Anyone who has submitted to a journal knows that authorship plays an important role; however, some studies show that many authors take part in controversial practices such as honorary authorship. In this week’s episode, Jon shares a study that examined first author’s accounts of authorship decisions on a recent multi-author paper. The paper sheds light on the complicated nature of authorship decisions.
Listen to the episode to hear the cohosts discuss.
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Konopasky et. al., I, we and they: A linguistic and narrative exploration of the authorship process Med Educ. 2022 Apr;56(4):456-464
Jon Sherbino (@sherbino)
Early in my career one of the most awkward research conversations I would have, often too late, would be about order of authorship. It would lead to this political theatre, where a pecking order (with all the appropriate and literal allusions to the chicken metaphor) would be established without frank, open conversation, but by innuendo and perception. Now, later in my career, this is a conversation that I deliberately initiate (take deep breath) nearly the conclusion of the first meeting of the research team. While the discomfort is markedly lessened (and likely reflects my change in power/position as a senior author), it is still a “thing.”
The International Committee of Medical Journal Editors (ICMJE) has provided criteria to determine authorship standards to get away from nominal/honorary/abusive authorship strategies. Journals typically require a declaration from each author regarding these criteria. However, what is still missing in the discourse on authorship is how to navigate issues of identify, agency, position, power etc. as an author. Enter Konopasky, O’Brien, Artino, Driessen, Watling and Maggio. If anyone can do it, this multinational authorship dream team can. (Side note: I do wonder what the order of authorship conversation was like… the inception-like dream within a dream with a ….)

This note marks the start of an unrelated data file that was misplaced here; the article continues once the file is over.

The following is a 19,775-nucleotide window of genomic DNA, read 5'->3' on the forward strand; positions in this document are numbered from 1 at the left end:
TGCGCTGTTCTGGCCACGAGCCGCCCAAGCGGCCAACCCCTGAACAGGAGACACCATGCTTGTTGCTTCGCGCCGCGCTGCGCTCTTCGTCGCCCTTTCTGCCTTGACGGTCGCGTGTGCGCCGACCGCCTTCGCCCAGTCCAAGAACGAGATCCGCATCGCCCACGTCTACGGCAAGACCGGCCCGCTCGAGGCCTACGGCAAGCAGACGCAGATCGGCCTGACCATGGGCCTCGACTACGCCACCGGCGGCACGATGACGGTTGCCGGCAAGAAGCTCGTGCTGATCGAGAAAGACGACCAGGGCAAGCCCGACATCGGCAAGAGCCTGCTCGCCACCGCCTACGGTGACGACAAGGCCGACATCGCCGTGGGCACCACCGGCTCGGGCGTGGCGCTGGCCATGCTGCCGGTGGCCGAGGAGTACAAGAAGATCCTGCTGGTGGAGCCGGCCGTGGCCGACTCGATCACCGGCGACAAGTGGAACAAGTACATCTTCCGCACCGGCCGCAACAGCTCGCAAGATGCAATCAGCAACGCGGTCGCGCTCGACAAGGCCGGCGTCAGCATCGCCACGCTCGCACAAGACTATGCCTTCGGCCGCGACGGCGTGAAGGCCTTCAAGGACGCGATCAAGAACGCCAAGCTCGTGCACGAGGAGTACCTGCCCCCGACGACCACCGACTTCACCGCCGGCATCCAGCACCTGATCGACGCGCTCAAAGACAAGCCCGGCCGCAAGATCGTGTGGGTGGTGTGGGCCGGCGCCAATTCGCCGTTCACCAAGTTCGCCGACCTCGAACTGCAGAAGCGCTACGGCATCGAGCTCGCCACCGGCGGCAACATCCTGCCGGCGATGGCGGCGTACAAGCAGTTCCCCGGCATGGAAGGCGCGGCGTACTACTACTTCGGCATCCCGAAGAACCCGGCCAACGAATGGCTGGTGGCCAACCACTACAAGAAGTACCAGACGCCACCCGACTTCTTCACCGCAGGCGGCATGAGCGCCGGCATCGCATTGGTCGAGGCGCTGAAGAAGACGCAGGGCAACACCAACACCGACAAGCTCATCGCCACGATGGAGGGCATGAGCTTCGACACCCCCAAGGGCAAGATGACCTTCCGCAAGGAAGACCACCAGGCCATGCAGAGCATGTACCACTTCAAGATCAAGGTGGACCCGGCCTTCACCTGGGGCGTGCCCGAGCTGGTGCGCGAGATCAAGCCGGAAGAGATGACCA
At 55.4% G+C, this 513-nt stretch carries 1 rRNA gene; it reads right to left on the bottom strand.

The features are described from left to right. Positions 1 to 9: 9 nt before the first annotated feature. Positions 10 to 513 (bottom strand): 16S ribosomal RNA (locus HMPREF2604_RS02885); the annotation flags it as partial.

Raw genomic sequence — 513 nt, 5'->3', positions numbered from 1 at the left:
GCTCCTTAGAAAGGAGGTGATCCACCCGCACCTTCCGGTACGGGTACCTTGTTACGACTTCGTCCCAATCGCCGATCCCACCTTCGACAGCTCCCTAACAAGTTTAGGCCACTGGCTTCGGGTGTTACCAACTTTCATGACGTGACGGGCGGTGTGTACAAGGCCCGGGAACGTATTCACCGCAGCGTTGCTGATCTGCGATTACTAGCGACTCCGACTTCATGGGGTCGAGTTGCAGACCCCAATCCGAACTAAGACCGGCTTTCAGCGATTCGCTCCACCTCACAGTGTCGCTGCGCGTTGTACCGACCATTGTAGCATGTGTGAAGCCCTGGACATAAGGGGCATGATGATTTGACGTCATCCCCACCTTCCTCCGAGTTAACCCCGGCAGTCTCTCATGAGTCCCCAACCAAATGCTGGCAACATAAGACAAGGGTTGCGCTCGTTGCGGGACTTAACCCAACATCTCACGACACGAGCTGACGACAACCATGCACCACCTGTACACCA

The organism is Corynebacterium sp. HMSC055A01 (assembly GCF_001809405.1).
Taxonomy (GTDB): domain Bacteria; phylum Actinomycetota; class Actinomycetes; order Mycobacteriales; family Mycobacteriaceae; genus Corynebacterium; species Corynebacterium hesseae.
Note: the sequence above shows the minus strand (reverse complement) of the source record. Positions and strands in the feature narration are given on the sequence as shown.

From the authors: “How do first authors narrate their own and others’ agency in the process of publishing a paper?”
Key Points on the Methods
The authors use social practice theory to frame their study, where in contested spaces, an individual must use cultural and social resources to exercise agency. Language (especially narrative) allows an individual to construct their identity and influence engagement with others via a complex web of relationship.
This is a mixed-methods sequential study.
Interview data from a larger, 2018 study was analyzed. North American first authors of multi-authored papers from 2016-17 in AM, Medical Education and JAMA family journals were purposively recruited (n=26). Gender and academic rank were equally represented. Semi-structured phone interviews were completed until no new insights were gleaned.
Verbatim transcriptions, in response to a question about authorship conversation, were analyzed by two independent researchers to identify subjects and predicates for each main clause. Disagreements were resolved by consensus. Transcriptions ranged from 164-710 words (m=382).
Two researchers independently read each transcript as a narrative to identify a title (the theme of the story) and a moral (the point of the story).
Using a matrix of the data collected from phase 1 and 2, points of disagreement and dissonance were explored about how authors generate agency. Types of agency in each narrative were examined by a single author to identify titles and morals that were dissonant (i.e. black swans that disprove a theory). These findings were reviewed by the other researchers.
‘Other author’ was the most frequent subject. Men used the “I” subject, while women used “we” subject for main clauses. Men used relational verbs more (being/having/discussing), while women use material verbs more (doing).
Full professors used “I” subjects less and relational verbs more, demonstrating narratives more influenced by being/having than thinking/saying.
Distributed agency describes the separate actions of a team to come together on a paper. It was the most common type. Individual agency, the typically assumed form of agency, positioned the first author as the point of the title and moral of the narrative, yet deeper analysis often revealed integration of the first author securely within the team. Collaborative agency was the least common form with one narrative describing a contested type of collaboration.
The authors conclude…
“The narratives of these participants highlight the complex and emergent nature of agency, shifting across gender, rank and type of narrative. The women in this study tell more of a collaborative, we story with verbs of doing, whereas the men tell more of an individual I story with verbs of being, having, saying and asking… Future work should take an intersectional lens, examining how race, ethnicity, gender identity, sexual orientation and disability affect these improvisations.”
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